Python Documentation with Sphinx

Sphinx is a tool that can be used to turn in-code comments into modern documentations. Sphinx is utilized by many popular Python libraries and software such as Numpy, Spyder, and Pandas. Previously, I used Sphinx to document pyCP_APR, a library released at my internship (see here). Since then, Sphinx has been my go-to tool for documenting Python code. In this blog post, I will give a short tutorial on how to set up and use Sphinx, and then post the documentation on GitHub Pages.

Install Sphinx and Extensions

Before we begin, we first want to install Sphinx and the extensions we will be using in this tutorial.

pip install sphinx

There are several freely available themes for Sphinx. You can choose the one you like, and install it. I will be using the Sphinx Book Theme.

pip install sphinx-book-theme

I will also be using Bibtex citation feature of Sphinx, and Automodapi which can be installed as an extension.

pip install sphinxcontrib-bibtex
pip install sphinx-automodapi

Directories for Code and Documentation

Next, navigate to the root directory of your project. In this tutorial, we will assume that our code lives in a folder named code, and we are developing a Python library named MyProject. Under MyProject/ we have our Python script(s) which we want to document. We will use to install our library, and requirements.txt will contain the dependencies.

├── MyProject
│   ├──
│   └──
├── requirements.txt

The contents of MyProject/

import numpy as np

class SomeCode():

    def __init__(self, tol=1e-4):
        self.tol = tol

    def fit(self, X:np.array):
        return np.abs(X) + self.tol

The contents of code/

from .MyProject import SomeCode

Inside the requirements.txt I just have numpy. The contents of

from setuptools import setup, find_packages
from glob import glob
__version__ = "1.0.0"

# add readme
with open('', 'r') as f:

# add dependencies
with open('requirements.txt', 'r') as f:

    author='Maksim Eren',
    description='Example project for Sphinx tutorial.',
    package_dir={'MyProject': 'MyProject/'},
    platforms = ["Linux", "Mac", "Windows"],
        'Development Status :: 3 - Alpha',
        'Programming Language :: Python :: 3.8.5',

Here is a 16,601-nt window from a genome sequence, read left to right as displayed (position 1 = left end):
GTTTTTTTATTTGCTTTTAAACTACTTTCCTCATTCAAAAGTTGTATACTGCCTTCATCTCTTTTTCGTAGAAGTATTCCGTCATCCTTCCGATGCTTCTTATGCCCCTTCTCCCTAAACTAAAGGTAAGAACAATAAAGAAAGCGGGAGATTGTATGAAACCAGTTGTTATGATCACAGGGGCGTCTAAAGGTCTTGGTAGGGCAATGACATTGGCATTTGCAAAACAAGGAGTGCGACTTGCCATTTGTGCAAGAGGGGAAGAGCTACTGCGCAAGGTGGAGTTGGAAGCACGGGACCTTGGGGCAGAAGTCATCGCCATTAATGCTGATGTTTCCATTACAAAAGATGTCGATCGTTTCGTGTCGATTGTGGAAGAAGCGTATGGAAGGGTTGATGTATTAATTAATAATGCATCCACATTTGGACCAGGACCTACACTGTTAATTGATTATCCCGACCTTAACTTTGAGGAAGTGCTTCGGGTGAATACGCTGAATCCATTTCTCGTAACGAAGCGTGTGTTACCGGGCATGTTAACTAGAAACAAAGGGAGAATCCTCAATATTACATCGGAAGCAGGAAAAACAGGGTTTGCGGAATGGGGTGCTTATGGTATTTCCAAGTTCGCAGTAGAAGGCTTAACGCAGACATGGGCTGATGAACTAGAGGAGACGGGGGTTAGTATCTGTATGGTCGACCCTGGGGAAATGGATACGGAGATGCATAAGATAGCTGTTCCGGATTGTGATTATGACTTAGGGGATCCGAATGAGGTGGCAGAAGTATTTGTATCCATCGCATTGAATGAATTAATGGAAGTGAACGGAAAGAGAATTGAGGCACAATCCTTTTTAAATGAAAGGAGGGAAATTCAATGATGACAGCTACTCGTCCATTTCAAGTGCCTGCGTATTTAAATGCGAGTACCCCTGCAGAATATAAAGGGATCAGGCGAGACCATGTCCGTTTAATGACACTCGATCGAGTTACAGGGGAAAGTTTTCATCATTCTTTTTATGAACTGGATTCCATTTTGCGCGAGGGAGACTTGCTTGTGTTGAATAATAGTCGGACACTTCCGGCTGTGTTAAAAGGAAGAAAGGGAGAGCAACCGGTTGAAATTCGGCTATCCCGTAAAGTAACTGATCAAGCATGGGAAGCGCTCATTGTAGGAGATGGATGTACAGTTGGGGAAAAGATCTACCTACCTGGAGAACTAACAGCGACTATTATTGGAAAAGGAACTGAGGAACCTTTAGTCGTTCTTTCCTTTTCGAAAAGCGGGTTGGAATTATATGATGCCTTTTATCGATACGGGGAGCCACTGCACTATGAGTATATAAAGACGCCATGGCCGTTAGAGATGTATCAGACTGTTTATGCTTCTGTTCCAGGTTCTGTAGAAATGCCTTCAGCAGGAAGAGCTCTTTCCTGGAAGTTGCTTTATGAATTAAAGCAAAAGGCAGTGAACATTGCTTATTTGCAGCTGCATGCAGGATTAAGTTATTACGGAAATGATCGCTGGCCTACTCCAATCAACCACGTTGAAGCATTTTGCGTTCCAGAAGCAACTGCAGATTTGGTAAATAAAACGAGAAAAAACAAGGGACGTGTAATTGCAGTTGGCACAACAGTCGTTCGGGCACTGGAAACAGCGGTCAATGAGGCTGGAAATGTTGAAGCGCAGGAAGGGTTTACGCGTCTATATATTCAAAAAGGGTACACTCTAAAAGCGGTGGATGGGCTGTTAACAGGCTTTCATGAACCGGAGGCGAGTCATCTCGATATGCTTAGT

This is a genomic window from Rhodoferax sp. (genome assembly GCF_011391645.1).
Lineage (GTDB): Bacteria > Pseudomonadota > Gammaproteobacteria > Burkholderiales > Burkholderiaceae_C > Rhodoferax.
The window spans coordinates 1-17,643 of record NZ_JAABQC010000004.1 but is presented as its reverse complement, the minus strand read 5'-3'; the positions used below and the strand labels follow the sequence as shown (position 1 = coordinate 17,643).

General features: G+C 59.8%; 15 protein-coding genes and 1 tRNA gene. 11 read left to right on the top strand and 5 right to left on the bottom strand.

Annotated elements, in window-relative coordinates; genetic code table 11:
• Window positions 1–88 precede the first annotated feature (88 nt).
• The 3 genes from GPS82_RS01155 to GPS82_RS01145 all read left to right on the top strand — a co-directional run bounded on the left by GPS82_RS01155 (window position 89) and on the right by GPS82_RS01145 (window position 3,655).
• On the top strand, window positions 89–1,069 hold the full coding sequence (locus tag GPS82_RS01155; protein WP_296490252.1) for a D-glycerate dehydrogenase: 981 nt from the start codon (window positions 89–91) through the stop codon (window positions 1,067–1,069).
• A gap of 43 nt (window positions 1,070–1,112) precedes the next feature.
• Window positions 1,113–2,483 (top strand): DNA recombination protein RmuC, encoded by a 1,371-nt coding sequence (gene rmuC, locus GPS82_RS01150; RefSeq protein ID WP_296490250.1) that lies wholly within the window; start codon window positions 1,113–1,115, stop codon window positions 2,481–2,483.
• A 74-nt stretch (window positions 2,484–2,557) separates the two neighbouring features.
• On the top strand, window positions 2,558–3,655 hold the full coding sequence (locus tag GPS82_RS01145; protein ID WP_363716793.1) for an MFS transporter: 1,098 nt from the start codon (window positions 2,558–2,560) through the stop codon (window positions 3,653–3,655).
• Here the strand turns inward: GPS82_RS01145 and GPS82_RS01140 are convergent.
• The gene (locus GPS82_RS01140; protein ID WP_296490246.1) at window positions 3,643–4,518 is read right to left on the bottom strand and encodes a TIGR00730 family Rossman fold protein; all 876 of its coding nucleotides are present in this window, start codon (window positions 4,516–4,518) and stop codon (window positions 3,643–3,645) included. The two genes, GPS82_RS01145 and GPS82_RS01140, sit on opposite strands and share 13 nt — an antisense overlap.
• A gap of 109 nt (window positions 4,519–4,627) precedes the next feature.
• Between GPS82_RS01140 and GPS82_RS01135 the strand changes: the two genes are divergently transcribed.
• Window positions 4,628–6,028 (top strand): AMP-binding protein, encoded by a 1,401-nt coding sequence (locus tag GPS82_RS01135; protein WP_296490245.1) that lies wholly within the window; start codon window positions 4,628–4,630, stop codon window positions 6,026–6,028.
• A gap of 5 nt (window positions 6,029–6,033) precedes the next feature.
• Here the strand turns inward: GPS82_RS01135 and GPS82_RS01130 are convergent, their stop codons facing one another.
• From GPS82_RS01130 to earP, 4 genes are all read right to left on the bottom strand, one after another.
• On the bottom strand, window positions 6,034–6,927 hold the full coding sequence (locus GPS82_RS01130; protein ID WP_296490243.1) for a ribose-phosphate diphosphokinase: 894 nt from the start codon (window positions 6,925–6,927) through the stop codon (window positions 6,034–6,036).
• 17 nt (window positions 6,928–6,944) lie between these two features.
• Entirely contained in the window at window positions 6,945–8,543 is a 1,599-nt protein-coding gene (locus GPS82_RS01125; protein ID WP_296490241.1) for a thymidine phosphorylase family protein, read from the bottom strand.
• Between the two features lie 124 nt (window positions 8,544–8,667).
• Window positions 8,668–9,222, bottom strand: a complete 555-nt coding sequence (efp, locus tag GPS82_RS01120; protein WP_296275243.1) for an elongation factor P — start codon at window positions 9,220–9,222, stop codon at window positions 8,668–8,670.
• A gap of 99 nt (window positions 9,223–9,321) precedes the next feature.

'Topic :: Software Development :: Libraries'
    license='License :: BSD3 License',

Next, install your library:

python install

Create another directory named docs at the root directory of your project.

├── MyProject
│   ├──
│   └──
├── docs
├── requirements.txt

Setting Up Sphinx

We will next set up Sphinx. Navigate to the docs directory:

cd docs

Run the initial Sphinx command:


Quickstart will prompt several questions regarding your project such as the name, author, etc. You can fill them out as you wish. But when it prompts Separate source and build directories (y/n) [n]:, respond y. Next, show Sphinx where your code lives:

sphinx-apidoc -o ./source ../MyProject

When the quick start completes, new files will be created like shown below:

├── Makefile
├── build
├── make.bat
└── source
    ├── _static
    ├── _templates
    ├── code.rst
    ├── index.rst
    └── modules.rst

Next, edit source/ You can edit the variables project, copyright, author, and release as you need. Include the extensions you use in the list extensions. This may change depending on the extensions you use.

extensions = [

Set the autocall content and BibTeX references file:

autoclass_content = 'both'
bibtex_bibfiles = ['refs.bib']

Next, you may add file name patterns that Sphinx should not include in the documentation:

exclude_patterns = ['.ipynb_checkpoints', ""]

Finally, set the theme name you wish to use for Sphinx:

html_theme = 'sphinx_book_theme'

Here is how the final file looks like for me:

# Configuration file for the Sphinx documentation builder.
# This file only contains a selection of the most common options. For a full
# list see the documentation:

# -- Path setup --------------------------------------------------------------

# If extensions (or modules to document with autodoc) are in another directory,
# add these directories to sys.path here. If the directory is relative to the
# documentation root, use os.path.abspath to make it absolute, like shown here.
# import os
# import sys
# sys.path.insert(0, os.path.abspath('.'))

# -- Project information -----------------------------------------------------

project = 'MyProject'
copyright = '2021, Maksim Eren'
author = 'Maksim Eren'

# -- General configuration ---------------------------------------------------

# Add any Sphinx extension module names here, as strings. They can be
# extensions coming with Sphinx (named 'sphinx.ext.*') or your custom
# ones.
extensions = [

autoclass_content = 'both'
bibtex_bibfiles = ['refs.bib']

# Add any paths that contain templates here, relative to this directory.
templates_path = ['_templates']

# The language for content autogenerated by Sphinx. Refer to documentation